Creating Active Directory Users with ADSI and PowerShell

The Active Directory module from RSAT is the way to go but sometimes you may want a bit more control. You also may have a need to roll out your own tools. In this blog post I want give you some ideas on how to create user accounts using LDAP and ADSI.

The first thing you need is a ADSI reference to a organizational unit or container. For example:

[ADSI]$OU = "LDAP://OU=Users,OU=Horizon,DC=Horizon,DC=Local"

I this example we want to create a user account for a new hire, for example “Lex van der Horst”. We will do this with the Create() method on the OU object. This method needs an object type and a canonical name. Be sure to save the results to a variable because you will need it.

$new = $OU.Create("user","CN=L. van der Horst")

This account only exists locally. The first property to set is the account name. This is a new object, which means we need to use the Put() method.




We will setting additional properties, so we need to commit the account to Active Directory before we going further. We will do this with:


The new account is disabled by default and does not have a password. Before proceed we set this things now.


If you want to disable the account, set it to 546. In this example we define a new password and configure the account. The user will have to change the password at next login.

Quick Reference

This table provides a quick reference guide to common userAccountControl values. This is not intended to be a complete reference.

Value Description
512 Enabled Account
514 Disabled Account
544 Enabled, Password Not Required
546 Disabled, Password Not Required
66048 Enabled, Password Doesn’t Expire
66050 Disabled, Password Doesn’t Expire
66080 Enabled, Password Doesn’t Expire & Not Required
66082 Disabled, Password Doesn’t Expire & Not Required
262656 Enabled, Smartcard Required
262658 Disabled, Smartcard Required
262688 Enabled, Smartcard Required, Password Not Required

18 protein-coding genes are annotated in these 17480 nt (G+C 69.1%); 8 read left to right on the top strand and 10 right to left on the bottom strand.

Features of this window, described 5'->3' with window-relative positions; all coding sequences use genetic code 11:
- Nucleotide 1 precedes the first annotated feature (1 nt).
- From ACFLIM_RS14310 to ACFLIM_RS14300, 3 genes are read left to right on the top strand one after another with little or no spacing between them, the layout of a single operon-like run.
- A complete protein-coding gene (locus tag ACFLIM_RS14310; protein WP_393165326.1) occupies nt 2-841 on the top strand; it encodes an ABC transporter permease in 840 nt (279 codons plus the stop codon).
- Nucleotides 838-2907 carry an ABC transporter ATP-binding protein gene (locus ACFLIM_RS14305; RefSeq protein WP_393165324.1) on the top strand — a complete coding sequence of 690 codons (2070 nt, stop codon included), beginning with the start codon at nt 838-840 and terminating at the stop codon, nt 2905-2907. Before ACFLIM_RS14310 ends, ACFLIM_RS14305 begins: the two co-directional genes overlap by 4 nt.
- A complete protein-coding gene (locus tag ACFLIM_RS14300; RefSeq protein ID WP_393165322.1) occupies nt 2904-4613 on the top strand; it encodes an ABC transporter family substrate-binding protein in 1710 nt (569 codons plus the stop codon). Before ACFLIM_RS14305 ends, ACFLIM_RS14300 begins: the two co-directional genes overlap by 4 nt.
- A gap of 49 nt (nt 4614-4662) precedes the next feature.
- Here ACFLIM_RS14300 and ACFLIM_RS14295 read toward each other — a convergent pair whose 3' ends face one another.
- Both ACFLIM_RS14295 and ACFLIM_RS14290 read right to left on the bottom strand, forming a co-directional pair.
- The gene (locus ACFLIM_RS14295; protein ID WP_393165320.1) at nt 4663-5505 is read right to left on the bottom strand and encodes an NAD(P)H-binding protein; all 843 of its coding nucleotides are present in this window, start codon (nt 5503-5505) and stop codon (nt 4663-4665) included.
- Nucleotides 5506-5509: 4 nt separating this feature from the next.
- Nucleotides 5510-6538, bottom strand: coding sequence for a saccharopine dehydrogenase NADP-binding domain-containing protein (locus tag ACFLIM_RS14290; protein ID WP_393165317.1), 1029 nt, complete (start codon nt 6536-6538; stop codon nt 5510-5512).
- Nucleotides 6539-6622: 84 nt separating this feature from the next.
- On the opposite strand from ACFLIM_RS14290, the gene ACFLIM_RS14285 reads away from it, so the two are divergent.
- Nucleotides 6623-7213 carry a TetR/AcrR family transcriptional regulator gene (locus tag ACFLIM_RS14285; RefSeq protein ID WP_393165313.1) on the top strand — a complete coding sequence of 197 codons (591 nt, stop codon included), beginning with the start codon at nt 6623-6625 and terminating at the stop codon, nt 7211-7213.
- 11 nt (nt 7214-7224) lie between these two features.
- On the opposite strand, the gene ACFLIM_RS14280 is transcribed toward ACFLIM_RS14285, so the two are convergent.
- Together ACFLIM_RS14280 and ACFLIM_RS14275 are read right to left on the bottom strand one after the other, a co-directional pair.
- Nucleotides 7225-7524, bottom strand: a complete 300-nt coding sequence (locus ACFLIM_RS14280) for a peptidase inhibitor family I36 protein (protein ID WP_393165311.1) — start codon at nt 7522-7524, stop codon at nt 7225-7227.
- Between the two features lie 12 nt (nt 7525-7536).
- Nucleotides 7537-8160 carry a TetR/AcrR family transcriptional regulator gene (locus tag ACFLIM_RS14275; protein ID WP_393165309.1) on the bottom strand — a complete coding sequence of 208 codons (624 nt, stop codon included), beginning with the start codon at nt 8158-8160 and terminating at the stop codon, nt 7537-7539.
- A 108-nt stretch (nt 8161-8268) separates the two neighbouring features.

262690 Disabled, Smartcard Required, Password Not Required
328192 Enabled, Smartcard Required, Password Doesn’t Expire
328194 Disabled, Smartcard Required, Password Doesn’t Expire
328224 Enabled, Smartcard Required, Password Doesn’t Expire & Not Required
328226 Disabled, Smartcard Required, Password Doesn’t Expire & Not Required

Set a initial password:


Force change password at next logon:


All of these changes are with the local cached copy of the user account. We will now set some additional user properties.

$new.put("DisplayName","Lex van der Horst")
$new.put("Title","PowerShell Specialist")
$new.put("sn","van der Horst")
$new.put("description","PowerShell Development Team")

The tricky part is figuring out the LDAP property name. Some of them are not obvious. One thing we can do is use the AttributeEditor on a user account in Active Directory Users and Computers. We started with a disabled dummy account and filled out all of the fields. Next, we used the Attribute Editor tab.

If you do not see this, make sure you have selected the Advanced Features under the View menu.

Do not forget to commit the changes with:


As soon the replication is done, we can see the new account.

Deleting an account is also easy. Invoke the Delete method on the OU or container object:

$OU.Delete("user","CN=L. van der Horst")

Note: The deletion is immediate and there is no -WhatIf support.

We can do this also with a tooling like a function. We could write a version of New-ADUser customized to your environment with different parameters for the different user properties. For Example:

Function New-LDAPUser {
[parameter(Position = 0, Mandatory)]